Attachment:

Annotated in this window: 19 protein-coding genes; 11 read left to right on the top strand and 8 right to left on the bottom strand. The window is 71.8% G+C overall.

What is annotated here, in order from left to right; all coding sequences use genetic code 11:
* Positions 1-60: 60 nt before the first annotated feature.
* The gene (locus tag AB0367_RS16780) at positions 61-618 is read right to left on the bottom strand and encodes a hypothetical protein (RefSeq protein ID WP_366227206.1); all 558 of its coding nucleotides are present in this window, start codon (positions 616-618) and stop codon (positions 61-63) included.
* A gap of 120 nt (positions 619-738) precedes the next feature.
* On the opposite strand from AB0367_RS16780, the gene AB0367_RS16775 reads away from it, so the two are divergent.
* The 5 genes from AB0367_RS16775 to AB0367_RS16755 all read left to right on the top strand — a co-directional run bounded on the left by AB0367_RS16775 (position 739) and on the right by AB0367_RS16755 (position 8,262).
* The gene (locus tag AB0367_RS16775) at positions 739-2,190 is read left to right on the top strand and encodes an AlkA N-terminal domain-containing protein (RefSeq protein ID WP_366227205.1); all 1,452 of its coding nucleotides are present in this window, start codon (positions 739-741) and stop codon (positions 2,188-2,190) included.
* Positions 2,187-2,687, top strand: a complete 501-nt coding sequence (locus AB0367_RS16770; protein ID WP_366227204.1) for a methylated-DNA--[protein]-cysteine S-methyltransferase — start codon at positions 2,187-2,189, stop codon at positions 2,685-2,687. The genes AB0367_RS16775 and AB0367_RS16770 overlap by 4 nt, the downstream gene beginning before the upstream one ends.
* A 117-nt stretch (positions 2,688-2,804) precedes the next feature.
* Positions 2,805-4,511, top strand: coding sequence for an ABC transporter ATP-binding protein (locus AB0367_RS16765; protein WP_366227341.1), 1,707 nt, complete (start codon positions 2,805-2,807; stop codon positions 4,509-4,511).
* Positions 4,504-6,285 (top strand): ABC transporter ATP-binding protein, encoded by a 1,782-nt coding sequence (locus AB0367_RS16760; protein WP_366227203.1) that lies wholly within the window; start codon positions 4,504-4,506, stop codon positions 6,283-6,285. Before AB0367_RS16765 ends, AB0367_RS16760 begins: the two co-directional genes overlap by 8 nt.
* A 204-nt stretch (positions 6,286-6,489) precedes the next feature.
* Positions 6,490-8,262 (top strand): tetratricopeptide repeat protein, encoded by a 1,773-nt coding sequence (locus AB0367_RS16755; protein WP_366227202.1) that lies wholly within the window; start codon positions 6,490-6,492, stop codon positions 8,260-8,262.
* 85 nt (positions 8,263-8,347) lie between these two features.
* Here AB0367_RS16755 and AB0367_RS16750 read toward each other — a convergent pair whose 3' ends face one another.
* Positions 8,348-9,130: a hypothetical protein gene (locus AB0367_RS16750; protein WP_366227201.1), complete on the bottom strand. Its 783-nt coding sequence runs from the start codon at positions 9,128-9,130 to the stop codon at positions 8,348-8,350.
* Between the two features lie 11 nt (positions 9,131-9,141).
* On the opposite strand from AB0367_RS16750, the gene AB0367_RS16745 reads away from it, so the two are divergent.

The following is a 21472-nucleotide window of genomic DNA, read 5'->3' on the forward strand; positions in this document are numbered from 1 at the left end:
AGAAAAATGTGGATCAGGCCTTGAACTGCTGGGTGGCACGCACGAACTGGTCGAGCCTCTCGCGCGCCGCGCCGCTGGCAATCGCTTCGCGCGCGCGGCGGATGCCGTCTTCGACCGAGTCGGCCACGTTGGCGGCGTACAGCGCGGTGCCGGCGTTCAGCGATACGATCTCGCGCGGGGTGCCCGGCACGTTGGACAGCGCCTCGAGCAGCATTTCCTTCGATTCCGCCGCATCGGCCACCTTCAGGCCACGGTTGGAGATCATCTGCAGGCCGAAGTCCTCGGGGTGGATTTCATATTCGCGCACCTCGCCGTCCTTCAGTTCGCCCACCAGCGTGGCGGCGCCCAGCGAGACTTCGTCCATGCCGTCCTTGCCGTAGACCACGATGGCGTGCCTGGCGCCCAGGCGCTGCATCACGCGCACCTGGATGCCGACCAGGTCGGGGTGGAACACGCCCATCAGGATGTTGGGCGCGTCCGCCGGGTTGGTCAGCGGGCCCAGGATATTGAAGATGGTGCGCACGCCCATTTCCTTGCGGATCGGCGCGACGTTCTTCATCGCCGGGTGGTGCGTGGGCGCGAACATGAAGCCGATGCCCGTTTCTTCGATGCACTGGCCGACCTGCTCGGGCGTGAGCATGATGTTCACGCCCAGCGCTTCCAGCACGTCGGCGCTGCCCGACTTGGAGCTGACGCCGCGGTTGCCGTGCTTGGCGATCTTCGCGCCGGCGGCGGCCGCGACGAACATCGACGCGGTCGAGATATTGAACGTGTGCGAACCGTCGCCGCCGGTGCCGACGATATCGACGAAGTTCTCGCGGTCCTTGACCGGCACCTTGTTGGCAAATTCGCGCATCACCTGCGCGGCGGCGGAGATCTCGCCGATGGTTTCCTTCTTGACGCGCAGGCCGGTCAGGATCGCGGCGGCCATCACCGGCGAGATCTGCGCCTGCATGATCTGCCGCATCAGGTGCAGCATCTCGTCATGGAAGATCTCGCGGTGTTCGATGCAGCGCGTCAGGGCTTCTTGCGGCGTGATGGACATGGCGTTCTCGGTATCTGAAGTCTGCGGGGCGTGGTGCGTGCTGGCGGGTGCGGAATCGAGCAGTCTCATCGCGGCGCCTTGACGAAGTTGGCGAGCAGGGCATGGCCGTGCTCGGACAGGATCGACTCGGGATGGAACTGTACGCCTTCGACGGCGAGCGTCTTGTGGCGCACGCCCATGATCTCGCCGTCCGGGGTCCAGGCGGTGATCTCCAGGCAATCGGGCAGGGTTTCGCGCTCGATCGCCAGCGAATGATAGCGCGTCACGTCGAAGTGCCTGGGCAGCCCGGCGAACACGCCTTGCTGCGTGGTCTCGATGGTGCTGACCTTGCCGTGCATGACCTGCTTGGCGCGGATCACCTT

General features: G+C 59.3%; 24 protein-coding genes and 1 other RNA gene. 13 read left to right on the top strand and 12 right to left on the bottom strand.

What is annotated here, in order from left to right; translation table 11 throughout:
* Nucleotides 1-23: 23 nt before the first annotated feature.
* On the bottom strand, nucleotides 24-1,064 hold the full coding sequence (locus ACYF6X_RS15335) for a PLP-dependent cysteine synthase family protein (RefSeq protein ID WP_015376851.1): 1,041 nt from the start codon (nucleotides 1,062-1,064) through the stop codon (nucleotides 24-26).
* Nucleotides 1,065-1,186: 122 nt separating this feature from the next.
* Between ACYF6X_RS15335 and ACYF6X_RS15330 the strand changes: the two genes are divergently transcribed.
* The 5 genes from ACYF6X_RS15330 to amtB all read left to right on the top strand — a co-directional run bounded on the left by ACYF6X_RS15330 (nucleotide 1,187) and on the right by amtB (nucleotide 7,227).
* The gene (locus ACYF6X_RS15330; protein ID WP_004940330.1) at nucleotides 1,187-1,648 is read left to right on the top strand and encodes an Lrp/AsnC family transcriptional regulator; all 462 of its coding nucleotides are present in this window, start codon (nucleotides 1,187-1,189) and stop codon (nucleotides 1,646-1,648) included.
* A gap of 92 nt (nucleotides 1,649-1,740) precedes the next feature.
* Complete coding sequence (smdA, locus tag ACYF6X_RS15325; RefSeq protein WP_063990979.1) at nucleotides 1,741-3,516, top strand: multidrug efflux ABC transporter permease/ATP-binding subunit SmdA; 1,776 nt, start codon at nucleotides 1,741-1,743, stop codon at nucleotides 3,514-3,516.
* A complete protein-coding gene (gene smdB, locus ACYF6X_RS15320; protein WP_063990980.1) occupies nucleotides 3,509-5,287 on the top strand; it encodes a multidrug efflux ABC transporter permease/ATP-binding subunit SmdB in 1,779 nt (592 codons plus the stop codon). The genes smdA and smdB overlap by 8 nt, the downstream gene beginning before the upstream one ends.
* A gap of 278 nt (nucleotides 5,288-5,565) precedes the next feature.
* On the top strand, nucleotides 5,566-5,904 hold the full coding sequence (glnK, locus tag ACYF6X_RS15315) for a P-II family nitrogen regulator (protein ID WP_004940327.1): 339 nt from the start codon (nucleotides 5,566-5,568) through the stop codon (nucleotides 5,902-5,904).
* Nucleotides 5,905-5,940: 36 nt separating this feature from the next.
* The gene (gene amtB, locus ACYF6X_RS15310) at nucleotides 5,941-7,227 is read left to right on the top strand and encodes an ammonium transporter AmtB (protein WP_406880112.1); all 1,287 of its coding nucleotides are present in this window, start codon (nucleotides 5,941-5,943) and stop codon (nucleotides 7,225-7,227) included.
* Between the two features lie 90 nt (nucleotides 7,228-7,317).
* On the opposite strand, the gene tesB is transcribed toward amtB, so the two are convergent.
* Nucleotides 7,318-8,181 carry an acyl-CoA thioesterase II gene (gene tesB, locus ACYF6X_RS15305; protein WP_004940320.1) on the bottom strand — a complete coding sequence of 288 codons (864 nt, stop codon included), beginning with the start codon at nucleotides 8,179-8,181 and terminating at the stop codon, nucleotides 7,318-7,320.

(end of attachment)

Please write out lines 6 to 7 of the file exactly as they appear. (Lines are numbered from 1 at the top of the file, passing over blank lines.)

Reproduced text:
* On the opposite strand from AB0367_RS16780, the gene AB0367_RS16775 reads away from it, so the two are divergent.
* The 5 genes from AB0367_RS16775 to AB0367_RS16755 all read left to right on the top strand — a co-directional run bounded on the left by AB0367_RS16775 (position 739) and on the right by AB0367_RS16755 (position 8,262).